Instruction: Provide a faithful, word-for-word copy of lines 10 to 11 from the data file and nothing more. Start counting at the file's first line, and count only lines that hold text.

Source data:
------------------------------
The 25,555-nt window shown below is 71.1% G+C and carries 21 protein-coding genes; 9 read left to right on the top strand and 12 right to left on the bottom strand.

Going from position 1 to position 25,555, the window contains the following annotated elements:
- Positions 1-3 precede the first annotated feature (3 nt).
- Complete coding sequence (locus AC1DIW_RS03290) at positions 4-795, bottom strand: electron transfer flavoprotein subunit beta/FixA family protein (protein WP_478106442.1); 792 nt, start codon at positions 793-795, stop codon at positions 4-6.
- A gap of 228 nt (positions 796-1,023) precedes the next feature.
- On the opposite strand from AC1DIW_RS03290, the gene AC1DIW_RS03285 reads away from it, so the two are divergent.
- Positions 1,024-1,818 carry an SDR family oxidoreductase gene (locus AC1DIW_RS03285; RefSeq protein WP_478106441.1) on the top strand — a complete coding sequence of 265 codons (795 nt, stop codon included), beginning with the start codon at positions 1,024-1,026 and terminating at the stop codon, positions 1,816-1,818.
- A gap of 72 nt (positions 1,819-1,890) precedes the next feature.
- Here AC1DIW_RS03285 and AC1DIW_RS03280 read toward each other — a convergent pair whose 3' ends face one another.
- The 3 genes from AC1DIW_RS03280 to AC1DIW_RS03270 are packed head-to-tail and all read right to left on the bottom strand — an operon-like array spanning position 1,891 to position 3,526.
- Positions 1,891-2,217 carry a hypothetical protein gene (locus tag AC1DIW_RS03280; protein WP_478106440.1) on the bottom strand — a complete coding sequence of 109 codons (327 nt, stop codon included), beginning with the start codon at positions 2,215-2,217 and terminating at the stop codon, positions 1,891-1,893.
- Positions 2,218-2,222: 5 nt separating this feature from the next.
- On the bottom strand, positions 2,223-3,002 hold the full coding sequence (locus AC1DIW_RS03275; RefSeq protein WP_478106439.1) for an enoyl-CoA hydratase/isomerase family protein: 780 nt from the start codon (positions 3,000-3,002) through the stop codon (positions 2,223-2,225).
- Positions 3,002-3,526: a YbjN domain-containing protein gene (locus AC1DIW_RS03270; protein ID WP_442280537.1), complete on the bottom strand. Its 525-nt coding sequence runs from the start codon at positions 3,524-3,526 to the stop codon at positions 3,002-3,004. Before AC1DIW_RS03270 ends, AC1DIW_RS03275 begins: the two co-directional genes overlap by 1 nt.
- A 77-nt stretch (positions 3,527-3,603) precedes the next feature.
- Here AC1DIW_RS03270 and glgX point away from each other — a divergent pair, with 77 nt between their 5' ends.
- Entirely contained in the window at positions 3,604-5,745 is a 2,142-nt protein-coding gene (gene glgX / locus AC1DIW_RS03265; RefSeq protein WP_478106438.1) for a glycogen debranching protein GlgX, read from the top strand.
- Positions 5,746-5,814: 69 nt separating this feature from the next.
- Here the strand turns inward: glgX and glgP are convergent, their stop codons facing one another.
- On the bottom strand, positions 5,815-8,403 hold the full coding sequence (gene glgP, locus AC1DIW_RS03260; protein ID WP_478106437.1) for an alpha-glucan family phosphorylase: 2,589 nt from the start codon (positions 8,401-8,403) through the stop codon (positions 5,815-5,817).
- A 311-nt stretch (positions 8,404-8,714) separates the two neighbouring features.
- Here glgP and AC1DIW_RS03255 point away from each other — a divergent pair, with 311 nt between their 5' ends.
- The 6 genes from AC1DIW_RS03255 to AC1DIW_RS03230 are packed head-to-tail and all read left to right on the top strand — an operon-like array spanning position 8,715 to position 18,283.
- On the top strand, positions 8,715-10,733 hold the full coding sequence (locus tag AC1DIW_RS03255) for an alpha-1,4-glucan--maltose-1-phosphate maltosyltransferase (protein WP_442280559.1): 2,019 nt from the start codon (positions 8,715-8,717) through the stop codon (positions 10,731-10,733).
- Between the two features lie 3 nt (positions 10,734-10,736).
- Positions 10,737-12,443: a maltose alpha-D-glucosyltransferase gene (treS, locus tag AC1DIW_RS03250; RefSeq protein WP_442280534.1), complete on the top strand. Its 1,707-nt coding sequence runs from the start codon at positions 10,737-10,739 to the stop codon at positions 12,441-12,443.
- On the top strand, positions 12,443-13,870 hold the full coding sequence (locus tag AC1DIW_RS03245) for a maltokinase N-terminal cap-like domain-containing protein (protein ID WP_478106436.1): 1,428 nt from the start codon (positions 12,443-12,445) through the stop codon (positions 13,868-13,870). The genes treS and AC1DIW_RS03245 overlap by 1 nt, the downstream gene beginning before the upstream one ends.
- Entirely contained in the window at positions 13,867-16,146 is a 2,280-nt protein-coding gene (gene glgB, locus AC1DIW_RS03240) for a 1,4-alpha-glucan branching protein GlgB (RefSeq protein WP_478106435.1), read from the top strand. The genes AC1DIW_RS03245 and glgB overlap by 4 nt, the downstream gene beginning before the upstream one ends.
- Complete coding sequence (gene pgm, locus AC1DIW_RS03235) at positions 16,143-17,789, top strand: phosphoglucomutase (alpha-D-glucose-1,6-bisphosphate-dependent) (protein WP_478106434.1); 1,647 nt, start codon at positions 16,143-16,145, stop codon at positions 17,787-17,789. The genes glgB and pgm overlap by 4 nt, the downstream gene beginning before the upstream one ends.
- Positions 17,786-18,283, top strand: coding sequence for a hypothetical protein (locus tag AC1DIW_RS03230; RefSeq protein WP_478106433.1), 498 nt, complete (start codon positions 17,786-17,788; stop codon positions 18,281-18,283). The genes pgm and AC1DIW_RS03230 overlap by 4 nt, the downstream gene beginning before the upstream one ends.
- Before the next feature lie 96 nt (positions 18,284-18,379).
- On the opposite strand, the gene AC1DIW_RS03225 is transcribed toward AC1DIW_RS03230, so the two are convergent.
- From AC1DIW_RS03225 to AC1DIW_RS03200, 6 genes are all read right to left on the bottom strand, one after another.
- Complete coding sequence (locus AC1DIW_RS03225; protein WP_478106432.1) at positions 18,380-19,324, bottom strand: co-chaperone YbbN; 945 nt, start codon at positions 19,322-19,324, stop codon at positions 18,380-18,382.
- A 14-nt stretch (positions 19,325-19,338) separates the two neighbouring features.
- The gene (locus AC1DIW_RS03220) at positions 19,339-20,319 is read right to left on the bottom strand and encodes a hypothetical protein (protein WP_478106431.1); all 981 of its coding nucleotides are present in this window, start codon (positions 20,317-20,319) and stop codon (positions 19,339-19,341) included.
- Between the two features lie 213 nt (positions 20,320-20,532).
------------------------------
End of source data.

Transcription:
- The 3 genes from AC1DIW_RS03280 to AC1DIW_RS03270 are packed head-to-tail and all read right to left on the bottom strand — an operon-like array spanning position 1,891 to position 3,526.
- Positions 1,891-2,217 carry a hypothetical protein gene (locus tag AC1DIW_RS03280; protein WP_478106440.1) on the bottom strand — a complete coding sequence of 109 codons (327 nt, stop codon included), beginning with the start codon at positions 2,215-2,217 and terminating at the stop codon, positions 1,891-1,893.